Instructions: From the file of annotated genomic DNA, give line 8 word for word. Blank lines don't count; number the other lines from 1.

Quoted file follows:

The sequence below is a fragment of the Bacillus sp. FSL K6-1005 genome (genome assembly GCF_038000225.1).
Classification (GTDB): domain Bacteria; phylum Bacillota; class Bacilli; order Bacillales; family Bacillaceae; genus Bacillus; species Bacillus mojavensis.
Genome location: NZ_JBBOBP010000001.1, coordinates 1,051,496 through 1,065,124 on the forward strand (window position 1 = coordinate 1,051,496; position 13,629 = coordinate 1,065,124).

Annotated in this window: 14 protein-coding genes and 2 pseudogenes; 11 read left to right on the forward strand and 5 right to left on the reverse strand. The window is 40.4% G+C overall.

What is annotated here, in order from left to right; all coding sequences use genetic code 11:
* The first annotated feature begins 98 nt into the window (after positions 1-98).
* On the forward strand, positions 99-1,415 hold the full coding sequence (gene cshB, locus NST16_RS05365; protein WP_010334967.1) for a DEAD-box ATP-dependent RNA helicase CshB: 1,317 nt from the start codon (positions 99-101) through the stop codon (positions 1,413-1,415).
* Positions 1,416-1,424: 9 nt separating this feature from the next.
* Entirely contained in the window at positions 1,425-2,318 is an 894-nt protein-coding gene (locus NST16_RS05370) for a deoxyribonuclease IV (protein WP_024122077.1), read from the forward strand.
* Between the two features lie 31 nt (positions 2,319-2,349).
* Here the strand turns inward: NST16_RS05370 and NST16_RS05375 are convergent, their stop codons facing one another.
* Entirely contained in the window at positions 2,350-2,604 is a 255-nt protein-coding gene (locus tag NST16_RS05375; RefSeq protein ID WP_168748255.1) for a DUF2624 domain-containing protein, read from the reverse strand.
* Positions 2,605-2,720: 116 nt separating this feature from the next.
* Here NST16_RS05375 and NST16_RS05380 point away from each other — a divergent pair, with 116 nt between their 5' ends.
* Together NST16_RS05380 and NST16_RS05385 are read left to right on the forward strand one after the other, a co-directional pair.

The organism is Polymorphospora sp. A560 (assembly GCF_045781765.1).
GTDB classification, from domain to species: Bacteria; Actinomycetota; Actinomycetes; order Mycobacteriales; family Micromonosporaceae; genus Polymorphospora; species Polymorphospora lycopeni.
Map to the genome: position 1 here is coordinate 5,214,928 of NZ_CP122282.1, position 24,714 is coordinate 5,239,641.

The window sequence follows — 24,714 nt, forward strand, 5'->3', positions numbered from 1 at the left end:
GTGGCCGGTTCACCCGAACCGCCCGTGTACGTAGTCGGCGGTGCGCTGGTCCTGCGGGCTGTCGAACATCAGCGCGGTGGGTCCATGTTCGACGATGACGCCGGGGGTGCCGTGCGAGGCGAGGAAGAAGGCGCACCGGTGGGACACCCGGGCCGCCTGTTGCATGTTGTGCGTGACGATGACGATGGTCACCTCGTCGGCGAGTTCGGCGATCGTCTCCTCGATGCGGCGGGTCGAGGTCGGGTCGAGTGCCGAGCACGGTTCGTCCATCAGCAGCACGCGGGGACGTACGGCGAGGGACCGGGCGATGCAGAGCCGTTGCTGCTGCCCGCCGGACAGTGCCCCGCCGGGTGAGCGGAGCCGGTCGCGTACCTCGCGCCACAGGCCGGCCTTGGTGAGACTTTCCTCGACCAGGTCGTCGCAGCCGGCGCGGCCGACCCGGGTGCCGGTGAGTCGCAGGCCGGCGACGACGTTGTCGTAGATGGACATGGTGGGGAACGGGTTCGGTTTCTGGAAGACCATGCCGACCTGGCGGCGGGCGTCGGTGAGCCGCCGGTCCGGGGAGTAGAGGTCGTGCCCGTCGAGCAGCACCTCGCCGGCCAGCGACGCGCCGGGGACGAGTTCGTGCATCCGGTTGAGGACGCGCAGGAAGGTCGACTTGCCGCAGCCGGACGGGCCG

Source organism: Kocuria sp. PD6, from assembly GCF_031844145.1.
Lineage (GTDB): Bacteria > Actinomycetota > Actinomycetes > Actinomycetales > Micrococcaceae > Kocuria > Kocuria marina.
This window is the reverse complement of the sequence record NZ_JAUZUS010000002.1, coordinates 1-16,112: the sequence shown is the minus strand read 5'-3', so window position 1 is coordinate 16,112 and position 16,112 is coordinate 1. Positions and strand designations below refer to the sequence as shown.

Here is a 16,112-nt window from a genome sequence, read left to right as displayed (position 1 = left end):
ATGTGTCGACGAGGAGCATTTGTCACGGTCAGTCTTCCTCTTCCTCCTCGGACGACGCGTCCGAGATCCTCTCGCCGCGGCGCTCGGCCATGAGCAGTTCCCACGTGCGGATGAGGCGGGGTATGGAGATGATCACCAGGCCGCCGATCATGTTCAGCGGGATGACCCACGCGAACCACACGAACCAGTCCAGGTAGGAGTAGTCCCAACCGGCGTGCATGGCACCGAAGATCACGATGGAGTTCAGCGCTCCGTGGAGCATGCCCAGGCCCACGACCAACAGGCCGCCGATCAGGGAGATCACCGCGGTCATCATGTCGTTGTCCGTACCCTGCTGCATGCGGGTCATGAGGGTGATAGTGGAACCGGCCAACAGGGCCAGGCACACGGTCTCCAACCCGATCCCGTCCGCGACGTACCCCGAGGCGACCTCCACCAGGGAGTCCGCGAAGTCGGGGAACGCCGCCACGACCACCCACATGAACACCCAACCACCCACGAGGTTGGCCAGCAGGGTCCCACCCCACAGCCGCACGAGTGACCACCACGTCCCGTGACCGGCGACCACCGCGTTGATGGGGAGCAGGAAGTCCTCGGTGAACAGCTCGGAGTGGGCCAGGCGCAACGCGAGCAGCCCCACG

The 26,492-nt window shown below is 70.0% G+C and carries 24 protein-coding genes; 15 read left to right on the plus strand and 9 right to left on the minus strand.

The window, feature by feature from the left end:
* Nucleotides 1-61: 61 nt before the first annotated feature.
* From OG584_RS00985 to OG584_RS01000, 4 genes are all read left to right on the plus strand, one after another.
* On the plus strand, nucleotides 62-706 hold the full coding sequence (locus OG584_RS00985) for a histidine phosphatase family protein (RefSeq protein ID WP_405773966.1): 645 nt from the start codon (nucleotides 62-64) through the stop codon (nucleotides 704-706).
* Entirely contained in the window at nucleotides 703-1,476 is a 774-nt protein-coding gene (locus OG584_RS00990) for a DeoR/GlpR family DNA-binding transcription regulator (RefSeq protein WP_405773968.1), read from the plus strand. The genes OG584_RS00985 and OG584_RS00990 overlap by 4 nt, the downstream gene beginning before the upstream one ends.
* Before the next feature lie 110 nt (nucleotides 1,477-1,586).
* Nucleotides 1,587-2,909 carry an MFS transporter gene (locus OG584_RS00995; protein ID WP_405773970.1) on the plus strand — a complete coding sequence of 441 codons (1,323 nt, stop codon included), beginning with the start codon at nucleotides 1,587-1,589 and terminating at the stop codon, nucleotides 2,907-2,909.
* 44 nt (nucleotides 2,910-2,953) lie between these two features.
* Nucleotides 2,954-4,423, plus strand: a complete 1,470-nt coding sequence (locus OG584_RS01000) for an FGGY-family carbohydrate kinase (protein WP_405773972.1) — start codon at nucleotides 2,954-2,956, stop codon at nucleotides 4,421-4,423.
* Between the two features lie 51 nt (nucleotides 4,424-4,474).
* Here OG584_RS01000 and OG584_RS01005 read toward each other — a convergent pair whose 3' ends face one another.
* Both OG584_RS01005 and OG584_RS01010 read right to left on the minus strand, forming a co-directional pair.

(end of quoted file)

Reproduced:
* Positions 1,416-1,424: 9 nt separating this feature from the next.